Honey is one of those pure diverse foods that can have a great effect in more than one area.
It’s a type of medicine, sugar substitute, helps with local allergies and lasts forever.
This is one of those rare times when you can eat something sweet and gain benefits. That doesn’t mean you eat a jar at a time, but in moderation, it does mean you don’t have to feel guilty.
Honey, as most of you know is made by bees and is a thick sweet syrup. A tablespoon of raw honey contains 64 calories, is fat-free, cholesterol-free, and sodium-free, says the National Honey Board. What some of you don’t know is the difference between raw honey and regular honey.
Raw Honey vs Regular
Raw honey is best described as honey “as it exists in the beehive” (1). It is made by extracting honey from the honeycombs of the hive and pouring it over a mesh or nylon cloth to separate the honey from impurities like beeswax and dead bees (2). Once strained, raw honey is bottled and ready to be enjoyed.
Medically reviewed by Ryan Raman, MS, RD at
On the other hand, the production of regular honey involves several more steps before it is bottled — such as pasteurization and filtration (1). Pasteurization is a process that destroys the yeast found in honey by applying high heat. This helps extend the shelf life and makes it smoother (2).
Large commercial honey packers additionally push and process honey through a filter under pressure. This process refines and provides a beautiful transparent product that will look great on the shelf.
However, ultra-filtration creates a problem because it removes beneficial micro-nutrients like enzymes, antioxidants, and pollen in honey. Thereby, weakening the nutritional impact and value of the product.
Health Benefits of Honey
Honey is one of the best remedies to treat seasonal allergies. It is also helpful for pet allergies and dust mites because of its anti-inflammatory properties.
Becoming a type of vaccine due to the trace amount of pollen, it naturally helps to protect against specific allergens. A person wanting to use honey for allergies should consume it local, raw, and organic (if you can).
Note: Do not give honey to infants under the age of one year old.
Spores of Clostridium botulinum bacteria — found in dirt and dust, which can contaminate honey — may lead to infant botulism and produce a toxin inside the body that can cause muscle weakness and breathing problems.Medical Daily
Medical Benefits of Honey
A friend’s child who is under the age of two suffered second, and third-degree burns on her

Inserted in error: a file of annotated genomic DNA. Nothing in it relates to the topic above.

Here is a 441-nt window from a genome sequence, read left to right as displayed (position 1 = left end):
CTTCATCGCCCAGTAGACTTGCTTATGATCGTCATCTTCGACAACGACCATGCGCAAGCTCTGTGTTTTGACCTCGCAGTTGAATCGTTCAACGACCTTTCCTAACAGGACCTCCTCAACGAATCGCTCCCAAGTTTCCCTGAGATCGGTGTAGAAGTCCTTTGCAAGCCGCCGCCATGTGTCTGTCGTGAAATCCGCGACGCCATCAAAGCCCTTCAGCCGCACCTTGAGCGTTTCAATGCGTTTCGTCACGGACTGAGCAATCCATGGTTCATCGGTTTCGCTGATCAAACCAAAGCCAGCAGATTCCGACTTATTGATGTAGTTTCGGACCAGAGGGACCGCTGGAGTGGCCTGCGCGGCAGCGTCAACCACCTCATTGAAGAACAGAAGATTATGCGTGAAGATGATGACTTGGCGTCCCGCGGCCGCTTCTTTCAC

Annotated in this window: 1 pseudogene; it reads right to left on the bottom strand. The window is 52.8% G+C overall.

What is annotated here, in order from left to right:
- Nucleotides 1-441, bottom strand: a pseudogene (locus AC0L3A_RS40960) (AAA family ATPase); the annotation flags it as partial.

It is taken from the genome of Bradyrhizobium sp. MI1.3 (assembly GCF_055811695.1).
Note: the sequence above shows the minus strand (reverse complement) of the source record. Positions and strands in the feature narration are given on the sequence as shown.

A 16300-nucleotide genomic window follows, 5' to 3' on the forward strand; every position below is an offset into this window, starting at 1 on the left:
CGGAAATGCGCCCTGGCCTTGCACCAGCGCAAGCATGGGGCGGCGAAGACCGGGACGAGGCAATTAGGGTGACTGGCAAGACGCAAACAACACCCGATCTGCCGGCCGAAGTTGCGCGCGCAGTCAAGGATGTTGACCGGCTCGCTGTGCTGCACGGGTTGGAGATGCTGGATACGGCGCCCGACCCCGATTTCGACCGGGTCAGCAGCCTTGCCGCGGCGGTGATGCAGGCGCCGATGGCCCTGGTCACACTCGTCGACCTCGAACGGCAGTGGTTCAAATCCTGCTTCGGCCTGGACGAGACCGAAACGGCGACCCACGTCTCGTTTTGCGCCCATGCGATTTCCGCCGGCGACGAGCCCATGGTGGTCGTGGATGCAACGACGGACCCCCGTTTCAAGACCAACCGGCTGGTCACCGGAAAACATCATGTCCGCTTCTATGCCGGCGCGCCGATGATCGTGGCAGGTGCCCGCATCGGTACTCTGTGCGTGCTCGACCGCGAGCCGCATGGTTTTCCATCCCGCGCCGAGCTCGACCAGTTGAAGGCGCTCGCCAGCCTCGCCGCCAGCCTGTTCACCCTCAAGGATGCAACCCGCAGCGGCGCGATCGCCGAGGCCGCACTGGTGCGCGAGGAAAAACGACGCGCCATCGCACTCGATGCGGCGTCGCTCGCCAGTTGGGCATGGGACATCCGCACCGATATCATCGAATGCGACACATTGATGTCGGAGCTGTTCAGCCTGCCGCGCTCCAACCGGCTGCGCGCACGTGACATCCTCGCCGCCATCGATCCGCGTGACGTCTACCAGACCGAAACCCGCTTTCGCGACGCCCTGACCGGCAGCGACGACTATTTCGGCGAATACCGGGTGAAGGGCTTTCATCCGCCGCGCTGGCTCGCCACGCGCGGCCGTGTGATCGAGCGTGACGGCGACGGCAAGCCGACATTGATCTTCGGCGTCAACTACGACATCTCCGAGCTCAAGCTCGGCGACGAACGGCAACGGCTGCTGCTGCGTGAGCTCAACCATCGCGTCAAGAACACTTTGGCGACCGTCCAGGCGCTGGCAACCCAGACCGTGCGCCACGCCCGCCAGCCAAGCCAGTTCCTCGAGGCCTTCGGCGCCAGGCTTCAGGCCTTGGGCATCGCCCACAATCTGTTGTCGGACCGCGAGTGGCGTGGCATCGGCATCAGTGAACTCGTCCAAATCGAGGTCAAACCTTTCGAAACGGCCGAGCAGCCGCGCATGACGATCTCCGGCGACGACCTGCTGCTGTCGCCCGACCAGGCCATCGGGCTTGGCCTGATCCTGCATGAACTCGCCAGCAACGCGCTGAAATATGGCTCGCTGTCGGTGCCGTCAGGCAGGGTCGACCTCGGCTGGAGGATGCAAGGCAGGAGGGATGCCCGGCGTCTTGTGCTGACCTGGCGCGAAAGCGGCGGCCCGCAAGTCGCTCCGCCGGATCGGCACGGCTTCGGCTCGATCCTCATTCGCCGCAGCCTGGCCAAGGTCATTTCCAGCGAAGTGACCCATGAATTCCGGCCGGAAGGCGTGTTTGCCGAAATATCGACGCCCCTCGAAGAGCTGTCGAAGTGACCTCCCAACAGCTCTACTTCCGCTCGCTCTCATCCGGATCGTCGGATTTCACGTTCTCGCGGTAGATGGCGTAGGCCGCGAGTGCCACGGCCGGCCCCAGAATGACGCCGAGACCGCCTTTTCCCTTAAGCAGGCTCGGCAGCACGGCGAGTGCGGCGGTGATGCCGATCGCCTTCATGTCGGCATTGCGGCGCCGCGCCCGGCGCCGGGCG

Covering and then wrapping their daughter’s hand with raw honey and gauze they treated her wound. Because of the immediate result of seeing how the hand was healing, they continued to treat her at home for the next few weeks. When we went for supper just two weeks ago and looked at their daughter, I could not tell that she ever had a burn on her tiny hand. It truly was amazing!
Honey is a natural antibiotic that can act both internally and externally. It can be used as a conventional treatment for wounds and burns by disinfecting wounds and sores from major species of bacteria such as methicillin-resistant Staphylococcus aureus (MRSA).Medical Daily
Besides its health and medical benefits, honey can add and make a simple meal flavorful and delicious.Tweet
Recipe using Honey
Honey Turmeric Chicken
Recipe by- Rasa Malaysia
Honey Turmeric Chicken – sticky, savory and sweet honey chicken marinated with turmeric and cooked on a skillet. Quick and easy dinner in 15 mins. Prep Time 10 minutes Cook Time 5 minutes Total Time 15 minutes, Servings 2, Calories 389 kcal
- 4 chicken thighs deboned but skin-on (12 oz chicken)
- 2 cloves garlic minced
- 1 1/2 tablespoons honey
- 1 tablespoon oyster sauce
- Scant 3/4 teaspoon turmeric powder
- Pinch of cayenne pepper
- Pinch of salt
- 1 tablespoon oil
- Add the garlic, honey, oyster sauce, turmeric powder, cayenne pepper and salt to the chicken, stir to combine well.
- Heat up a skillet (cast-iron preferred) on medium heat and add the oil. Transfer the chicken to the skillet and cook on both sides, until they turn golden brown, crispy on the bottom and nicely glazed and browned on the skin side. Dish out and serve immediately.
You may use chicken breast, chicken drumsticks or wings for this recipe. You may also bake or grill this recipe. If baking, bake it at 400F for 20 minutes or until the chicken is slightly charred.
Honey and Sugar Conversion
How to Store Raw Honey
In a sealed (preferably glass) container and at warm room temperatures between 70-80 degrees, is the best way to store raw honey. Since honey will absorb odors and moisture, a clean quart or gallon jar is best. If the jar has been used for pickles and or olives, then again, be careful they do not still hold a smell.
Do not worry about storing your honey away from the light. The honey will only darken but will not be ruined.
Raw Honey does not need to be refrigerated once opened or stored in an airtight container as it will not spoil. Raw honey will indeed crystallize but that’s natural. Storing your honey in cooler temperatures will allow it to crystallize sooner. Keeping it between 70 – 80 degrees will discourage crystallization and keep it flowing smoothly out of your jar for longer.
If you need to liquify your honey, simply put it out in the sun for a couple of days or if it’s stored in a glass jar, heat it slowly in a pan half filled with water on your stove top.
Raw honey lasts forever and is a wonderful and useful food to have in your home. You never know when it will come in handy with a burn, using it as a sweetener, or adding it to your tea to relieve your sore throat.
Ask a friend or call your towns Bee Keeper to get a local source. Keeping it close to home is always best.
Well, that wraps it up. The benefits of honey are amazing and something each person can obtain on a day to day basis.